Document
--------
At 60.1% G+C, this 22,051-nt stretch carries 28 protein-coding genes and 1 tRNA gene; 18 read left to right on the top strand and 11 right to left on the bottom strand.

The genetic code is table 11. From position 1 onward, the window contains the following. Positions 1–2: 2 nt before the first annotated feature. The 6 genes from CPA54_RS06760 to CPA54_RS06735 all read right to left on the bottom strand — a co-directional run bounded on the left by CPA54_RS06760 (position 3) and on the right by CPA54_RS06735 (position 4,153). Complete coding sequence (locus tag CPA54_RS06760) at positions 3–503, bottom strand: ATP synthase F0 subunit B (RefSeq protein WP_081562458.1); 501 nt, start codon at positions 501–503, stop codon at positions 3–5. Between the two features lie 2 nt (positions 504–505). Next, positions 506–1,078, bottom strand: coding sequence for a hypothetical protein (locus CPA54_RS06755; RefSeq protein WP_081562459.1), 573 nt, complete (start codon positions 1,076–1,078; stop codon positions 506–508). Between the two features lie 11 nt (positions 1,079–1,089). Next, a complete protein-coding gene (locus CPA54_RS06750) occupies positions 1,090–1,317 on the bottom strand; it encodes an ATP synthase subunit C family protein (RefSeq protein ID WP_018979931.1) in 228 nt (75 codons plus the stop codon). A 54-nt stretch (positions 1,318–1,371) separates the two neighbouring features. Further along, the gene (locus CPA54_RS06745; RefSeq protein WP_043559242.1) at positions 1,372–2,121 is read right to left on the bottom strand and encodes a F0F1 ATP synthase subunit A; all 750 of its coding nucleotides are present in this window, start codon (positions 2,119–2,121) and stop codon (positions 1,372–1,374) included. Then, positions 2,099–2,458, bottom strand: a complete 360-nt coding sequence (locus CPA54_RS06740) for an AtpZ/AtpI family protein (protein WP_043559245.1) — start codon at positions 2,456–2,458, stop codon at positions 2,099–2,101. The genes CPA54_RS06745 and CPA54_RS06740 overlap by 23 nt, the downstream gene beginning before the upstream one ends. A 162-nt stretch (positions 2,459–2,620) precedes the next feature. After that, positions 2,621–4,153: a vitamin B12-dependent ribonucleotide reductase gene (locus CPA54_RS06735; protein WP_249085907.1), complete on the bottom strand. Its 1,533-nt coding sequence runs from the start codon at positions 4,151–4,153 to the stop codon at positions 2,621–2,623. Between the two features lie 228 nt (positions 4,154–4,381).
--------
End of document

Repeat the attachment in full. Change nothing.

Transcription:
At 60.1% G+C, this 22,051-nt stretch carries 28 protein-coding genes and 1 tRNA gene; 18 read left to right on the top strand and 11 right to left on the bottom strand.

The genetic code is table 11. From position 1 onward, the window contains the following. Positions 1–2: 2 nt before the first annotated feature. The 6 genes from CPA54_RS06760 to CPA54_RS06735 all read right to left on the bottom strand — a co-directional run bounded on the left by CPA54_RS06760 (position 3) and on the right by CPA54_RS06735 (position 4,153). Complete coding sequence (locus tag CPA54_RS06760) at positions 3–503, bottom strand: ATP synthase F0 subunit B (RefSeq protein WP_081562458.1); 501 nt, start codon at positions 501–503, stop codon at positions 3–5. Between the two features lie 2 nt (positions 504–505). Next, positions 506–1,078, bottom strand: coding sequence for a hypothetical protein (locus CPA54_RS06755; RefSeq protein WP_081562459.1), 573 nt, complete (start codon positions 1,076–1,078; stop codon positions 506–508). Between the two features lie 11 nt (positions 1,079–1,089). Next, a complete protein-coding gene (locus CPA54_RS06750) occupies positions 1,090–1,317 on the bottom strand; it encodes an ATP synthase subunit C family protein (RefSeq protein ID WP_018979931.1) in 228 nt (75 codons plus the stop codon). A 54-nt stretch (positions 1,318–1,371) separates the two neighbouring features. Further along, the gene (locus CPA54_RS06745; RefSeq protein WP_043559242.1) at positions 1,372–2,121 is read right to left on the bottom strand and encodes a F0F1 ATP synthase subunit A; all 750 of its coding nucleotides are present in this window, start codon (positions 2,119–2,121) and stop codon (positions 1,372–1,374) included. Then, positions 2,099–2,458, bottom strand: a complete 360-nt coding sequence (locus CPA54_RS06740) for an AtpZ/AtpI family protein (protein WP_043559245.1) — start codon at positions 2,456–2,458, stop codon at positions 2,099–2,101. The genes CPA54_RS06745 and CPA54_RS06740 overlap by 23 nt, the downstream gene beginning before the upstream one ends. A 162-nt stretch (positions 2,459–2,620) precedes the next feature. After that, positions 2,621–4,153: a vitamin B12-dependent ribonucleotide reductase gene (locus CPA54_RS06735; protein WP_249085907.1), complete on the bottom strand. Its 1,533-nt coding sequence runs from the start codon at positions 4,151–4,153 to the stop codon at positions 2,621–2,623. Between the two features lie 228 nt (positions 4,154–4,381).